Jonathan Y. Okamura, Ph.D.
Special to The Hawai‘i Herald
“Serve the People: Making Asian America in the Long Sixties,” by Karen L. Ishizuka, Verso Press (New York), 2016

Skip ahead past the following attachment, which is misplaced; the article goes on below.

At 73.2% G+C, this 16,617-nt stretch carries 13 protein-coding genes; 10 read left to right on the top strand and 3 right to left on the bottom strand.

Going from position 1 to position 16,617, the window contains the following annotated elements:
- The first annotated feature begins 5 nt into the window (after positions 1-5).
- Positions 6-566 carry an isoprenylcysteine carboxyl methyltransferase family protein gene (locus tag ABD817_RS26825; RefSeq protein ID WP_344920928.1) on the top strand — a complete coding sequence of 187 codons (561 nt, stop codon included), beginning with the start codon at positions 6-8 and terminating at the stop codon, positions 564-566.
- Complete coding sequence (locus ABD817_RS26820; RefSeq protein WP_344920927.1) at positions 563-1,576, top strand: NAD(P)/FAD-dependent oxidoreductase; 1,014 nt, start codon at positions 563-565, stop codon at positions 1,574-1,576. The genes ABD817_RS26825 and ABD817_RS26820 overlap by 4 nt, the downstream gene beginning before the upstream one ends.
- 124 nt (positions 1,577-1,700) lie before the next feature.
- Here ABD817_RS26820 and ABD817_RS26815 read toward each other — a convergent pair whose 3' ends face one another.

“Serve the People: Making Asian America in the Long Sixties” is an exceptionally well-researched and engaging book by documentary film producer, film-maker and author Karen Ishizuka, a sansei from California. While its title refers to the “making” of Asian America, the book is centered more specifically on the Asian American movement during its “pivotal era,” from the late 1960s to the late 1970s. It is no historical accident that the movement emerged in 1968, because its leaders and organizers were following the very recent political and cultural models of the Black Power and Chicano movements, even with exhortations of “Yellow Power,” which, fortunately, were eventually dropped. Japanese Americans, Chinese Americans and Filipino Americans — the largest ethnic groups of Asian descent in the United States at that time — came together under their newly created political and racial identity as “Asian American” to address their common problems and concerns related to race and class.
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